Archive for the 'unmeasurable' Category

The Curse of Kelvin

“The mental health effects of any given disaster are related to the intensity of the exposure of the event. Sustaining personal injury and experiencing the injury or death of a loved one in the disaster are particularly potent predictors of psychological impairment.” The research paper from which the above quote was taken was published shortly [...]

Rare events

A lecture announcement from the Department of Mathematics and Statistics at Dalhousie University said that “this year our Distinguished Speaker is Professor Srinivasa Varadhan,” who will give a talk on RARE EVENTS on October 11. The abstract of the talk says that “we often have to make a quantitative assessment how rare event (sic) really [...]

Dillusions of importance

Economist Fredrich Hayek, in his 1972 Nobel lecture, criticised what he called the “scientistic” approach to economics. His criticism applies today to those who over-emphasize the importance of measurement in management. He said:  Unlike the position that exists in the physical sciences, in economics and other disciplines that deal with essentially complex phenomena, the aspects [...]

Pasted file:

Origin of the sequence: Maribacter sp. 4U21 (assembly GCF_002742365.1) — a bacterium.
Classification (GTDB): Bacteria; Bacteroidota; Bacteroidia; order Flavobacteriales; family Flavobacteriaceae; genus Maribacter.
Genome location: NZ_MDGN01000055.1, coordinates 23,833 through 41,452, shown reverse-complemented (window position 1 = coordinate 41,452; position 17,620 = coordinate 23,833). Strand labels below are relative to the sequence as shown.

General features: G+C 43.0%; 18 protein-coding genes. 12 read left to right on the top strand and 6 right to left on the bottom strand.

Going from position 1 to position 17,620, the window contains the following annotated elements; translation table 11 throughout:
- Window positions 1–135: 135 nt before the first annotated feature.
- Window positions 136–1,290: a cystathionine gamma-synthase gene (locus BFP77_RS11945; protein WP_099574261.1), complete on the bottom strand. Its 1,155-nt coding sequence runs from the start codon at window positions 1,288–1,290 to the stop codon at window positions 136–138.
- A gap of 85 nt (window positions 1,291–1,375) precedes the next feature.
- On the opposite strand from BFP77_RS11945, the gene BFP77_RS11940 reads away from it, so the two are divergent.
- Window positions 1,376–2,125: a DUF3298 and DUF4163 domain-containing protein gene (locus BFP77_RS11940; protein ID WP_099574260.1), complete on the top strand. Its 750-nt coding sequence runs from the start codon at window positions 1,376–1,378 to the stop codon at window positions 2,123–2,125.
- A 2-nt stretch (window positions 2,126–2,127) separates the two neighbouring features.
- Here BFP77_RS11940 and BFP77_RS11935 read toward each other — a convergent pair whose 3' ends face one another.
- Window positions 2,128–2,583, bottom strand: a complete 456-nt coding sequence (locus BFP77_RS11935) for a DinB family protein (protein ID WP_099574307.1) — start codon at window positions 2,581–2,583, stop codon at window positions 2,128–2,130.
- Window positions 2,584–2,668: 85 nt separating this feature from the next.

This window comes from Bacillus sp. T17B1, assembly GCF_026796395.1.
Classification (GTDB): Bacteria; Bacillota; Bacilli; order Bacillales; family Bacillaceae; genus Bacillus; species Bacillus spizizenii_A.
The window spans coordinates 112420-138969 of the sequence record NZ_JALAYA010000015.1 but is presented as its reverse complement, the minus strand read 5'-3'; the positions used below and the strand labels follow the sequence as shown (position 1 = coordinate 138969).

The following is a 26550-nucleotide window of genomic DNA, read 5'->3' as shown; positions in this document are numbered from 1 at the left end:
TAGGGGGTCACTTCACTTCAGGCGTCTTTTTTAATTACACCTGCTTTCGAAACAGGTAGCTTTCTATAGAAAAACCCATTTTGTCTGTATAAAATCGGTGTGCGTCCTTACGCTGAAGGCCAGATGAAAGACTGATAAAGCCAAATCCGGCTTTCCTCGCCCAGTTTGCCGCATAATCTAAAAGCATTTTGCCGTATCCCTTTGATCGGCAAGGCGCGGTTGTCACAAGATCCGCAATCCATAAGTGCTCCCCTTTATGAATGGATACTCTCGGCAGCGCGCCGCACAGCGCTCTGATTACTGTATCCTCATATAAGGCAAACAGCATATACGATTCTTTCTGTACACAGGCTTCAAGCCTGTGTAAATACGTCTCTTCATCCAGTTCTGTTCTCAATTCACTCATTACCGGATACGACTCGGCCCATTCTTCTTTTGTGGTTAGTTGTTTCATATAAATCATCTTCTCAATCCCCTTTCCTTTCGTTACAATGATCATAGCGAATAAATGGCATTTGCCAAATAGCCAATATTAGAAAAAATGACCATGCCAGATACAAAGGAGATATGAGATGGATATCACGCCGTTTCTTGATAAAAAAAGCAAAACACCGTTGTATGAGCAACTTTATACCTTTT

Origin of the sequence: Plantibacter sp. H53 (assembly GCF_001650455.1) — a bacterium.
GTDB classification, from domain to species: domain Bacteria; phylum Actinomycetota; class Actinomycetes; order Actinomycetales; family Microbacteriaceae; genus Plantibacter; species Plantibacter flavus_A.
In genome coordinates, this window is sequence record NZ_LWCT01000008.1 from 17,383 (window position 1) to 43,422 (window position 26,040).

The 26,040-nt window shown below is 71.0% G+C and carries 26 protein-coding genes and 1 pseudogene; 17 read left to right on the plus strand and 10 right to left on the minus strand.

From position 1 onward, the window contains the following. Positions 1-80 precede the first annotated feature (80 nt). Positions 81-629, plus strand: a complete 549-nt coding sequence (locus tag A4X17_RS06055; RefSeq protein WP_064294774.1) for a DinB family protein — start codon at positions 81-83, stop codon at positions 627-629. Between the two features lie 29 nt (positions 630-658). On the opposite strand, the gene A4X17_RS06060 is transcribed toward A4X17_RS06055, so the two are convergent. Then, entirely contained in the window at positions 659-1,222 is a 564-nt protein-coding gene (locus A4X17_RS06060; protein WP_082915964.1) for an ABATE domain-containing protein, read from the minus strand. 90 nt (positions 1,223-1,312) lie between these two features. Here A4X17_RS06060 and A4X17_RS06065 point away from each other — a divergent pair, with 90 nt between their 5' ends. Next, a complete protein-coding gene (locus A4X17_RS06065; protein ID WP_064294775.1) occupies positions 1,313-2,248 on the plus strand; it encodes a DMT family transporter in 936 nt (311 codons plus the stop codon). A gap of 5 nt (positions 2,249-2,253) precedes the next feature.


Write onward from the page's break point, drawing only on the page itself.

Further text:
How business measurement clichés mislead

You get what you measure What you measure is what you get If you don’t measure it, you can’t manage it Tell me how I’m going to be measured and I’ll tell you how I’ll perform You cannot improve what you can’t measure Garbage in, garbage out If you don’t measure it, it’s just a [...]

How do you measure the performance of a business book?

Today* stores start selling our book—misLeading Indicators: How to Reliably Measure your Business. It has been a while coming. It’s natural for us as authors to wonder how it will “perform”. Many of our acquaintances wonder too, and ask us how we expect it to perform. Their indicators are usually sales or royalties.  Those are [...]

You can manage many things without measuring them

There is a common saying that “if you can’t measure it you can’t manage it.” Many people mistakenly think the reverse is true, that if they can measure it, or something they call “it,” they can manage it. What they ignore is an old lesson from some of the greatest scientists—just because you can obtain [...]